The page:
Early years arts and culture in England: current practice and future development

Thursday, January 31, 2019

We were commissioned by Arts Council England, working alongside Earlyarts, to undertake a consultation and analysis of arts and cultural provision and skills in the early years sector, looking principally at early years settings.

It began as a feasibility study to investigate the potential for an Early Years equivalent of the current Artsmark award for schools. It grew into an exploration of various options to help develop capacity in early years settings, as well as an extensive analysis of current practice and provision in early years settings in England.

The consultation included over 300 early years settings and other organisations, and arts practitioners/organisations, who took part in co-design sessions, webinars and online surveys.

Research key findings in brief

Common issues in early years settings

  • Many settings are so stretched (time, accountability & ££) that they can only pursue high priorities
  • Arts and culture is not a high priority for most settings, although creativity is important
  • High staff turnover in private / voluntary settings – skills migrate
  • Key priorities: speech and language, H&S, literacy, numeracy, ratios, staffing, ££, outdoor learning, mental health
  • Effective networking is patchy across country
  • Staff confidence in arts often very low, especially music and dance
  • Often settings need to discover the resources & experiences they already have access to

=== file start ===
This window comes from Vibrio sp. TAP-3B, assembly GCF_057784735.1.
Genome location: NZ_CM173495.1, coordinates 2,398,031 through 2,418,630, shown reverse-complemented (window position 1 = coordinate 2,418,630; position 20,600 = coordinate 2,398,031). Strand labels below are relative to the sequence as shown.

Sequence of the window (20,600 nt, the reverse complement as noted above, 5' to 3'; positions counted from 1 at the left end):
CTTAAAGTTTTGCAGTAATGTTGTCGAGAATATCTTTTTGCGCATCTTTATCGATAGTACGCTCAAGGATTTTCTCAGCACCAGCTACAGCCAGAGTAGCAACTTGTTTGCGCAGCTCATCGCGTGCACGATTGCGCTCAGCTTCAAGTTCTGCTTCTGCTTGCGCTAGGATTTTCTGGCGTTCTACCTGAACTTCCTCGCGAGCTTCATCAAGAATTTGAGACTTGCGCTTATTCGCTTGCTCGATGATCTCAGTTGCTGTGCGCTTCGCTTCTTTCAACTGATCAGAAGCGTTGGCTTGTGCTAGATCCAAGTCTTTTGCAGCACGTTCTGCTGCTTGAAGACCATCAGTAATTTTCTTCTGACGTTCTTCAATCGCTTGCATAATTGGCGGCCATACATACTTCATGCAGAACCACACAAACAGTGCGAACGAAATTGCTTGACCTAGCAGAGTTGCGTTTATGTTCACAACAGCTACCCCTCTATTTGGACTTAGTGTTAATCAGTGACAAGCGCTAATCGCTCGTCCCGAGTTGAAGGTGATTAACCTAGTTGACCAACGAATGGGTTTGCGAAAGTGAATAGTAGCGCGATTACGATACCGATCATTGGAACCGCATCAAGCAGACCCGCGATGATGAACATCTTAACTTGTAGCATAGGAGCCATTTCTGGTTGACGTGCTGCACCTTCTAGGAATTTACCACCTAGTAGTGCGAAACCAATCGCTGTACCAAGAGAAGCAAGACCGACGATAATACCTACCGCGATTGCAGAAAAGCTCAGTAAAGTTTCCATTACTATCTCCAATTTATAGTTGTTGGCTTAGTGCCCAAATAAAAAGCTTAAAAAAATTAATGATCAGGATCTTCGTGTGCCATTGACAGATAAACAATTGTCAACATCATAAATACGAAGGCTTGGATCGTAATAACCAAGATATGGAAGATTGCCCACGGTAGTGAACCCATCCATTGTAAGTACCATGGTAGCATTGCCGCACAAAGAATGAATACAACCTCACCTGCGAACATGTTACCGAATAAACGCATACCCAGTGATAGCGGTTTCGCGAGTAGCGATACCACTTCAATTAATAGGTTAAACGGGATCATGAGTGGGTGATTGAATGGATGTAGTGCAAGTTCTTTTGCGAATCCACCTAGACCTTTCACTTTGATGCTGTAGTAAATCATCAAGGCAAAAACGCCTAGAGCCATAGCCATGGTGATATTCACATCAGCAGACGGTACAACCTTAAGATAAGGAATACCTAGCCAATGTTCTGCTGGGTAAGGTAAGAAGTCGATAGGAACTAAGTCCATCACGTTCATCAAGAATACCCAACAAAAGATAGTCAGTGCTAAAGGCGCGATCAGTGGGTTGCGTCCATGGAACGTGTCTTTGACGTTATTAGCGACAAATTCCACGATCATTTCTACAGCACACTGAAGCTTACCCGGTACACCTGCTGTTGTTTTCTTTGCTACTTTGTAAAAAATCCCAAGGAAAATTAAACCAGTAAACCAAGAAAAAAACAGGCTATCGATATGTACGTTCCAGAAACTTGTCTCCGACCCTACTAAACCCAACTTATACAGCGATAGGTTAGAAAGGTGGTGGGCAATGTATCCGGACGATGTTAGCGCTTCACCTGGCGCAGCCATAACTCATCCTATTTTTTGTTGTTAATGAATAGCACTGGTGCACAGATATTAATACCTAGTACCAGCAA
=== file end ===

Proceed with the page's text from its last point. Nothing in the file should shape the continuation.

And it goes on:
• Early years sector often feels disconnected from the rest of the education landscape

Challenges for arts, culture and creativity in early years

  • Levels of practitioner qualification are often low, as are personal levels of experiences of the arts
  • EYFS = good framework for developing arts, culture and creativity, but not assessing them
  • Even with EYFS, in reality, ITE, skills and experience in arts are often low
  • Staff lack of ideas & knowledge of how, in practice, to use and develop arts
  • Assumption of importance of artistic product, over creative process

What works well, in developing arts, culture and creative practice in early years?

  • Online learning is flexible & affordable
  • Arts & culture champions make it happen
  • Empowering self-development tools are popular
  • Artistic experiences in setting popular, where feasible
  • Action research effective and fits well, where feasible
  • High quality visiting specialists highly valued
  • Arts/culture visits great if relevance and quality can trusted
  • Any arts development offer would need to ‘fit in’ – other wise why would settings bother with it?
  • Face-to-face training & artistic experiences often the only effective CPD
  • Many like awards but they might super-serve the already strong settings
  • Networking/P2P can be effective if well-supported


Key needs emerging for sector capacity building

  • Process and product: developing an understanding of artistic process and skills in developing children’s artistic ideas, starting from the position of children being highly competent and creative;
  • Arts-based confidence, experiences and skills for practitioners: helping practitioners to unearth and develop anew their abilities in the arts, and equip them with ideas and techniques to help children, including how arts can support the whole curriculum;
  • High-quality opportunities from arts and cultural organisations, community and parents/carers to enrich and inspire young children and practitioners alike.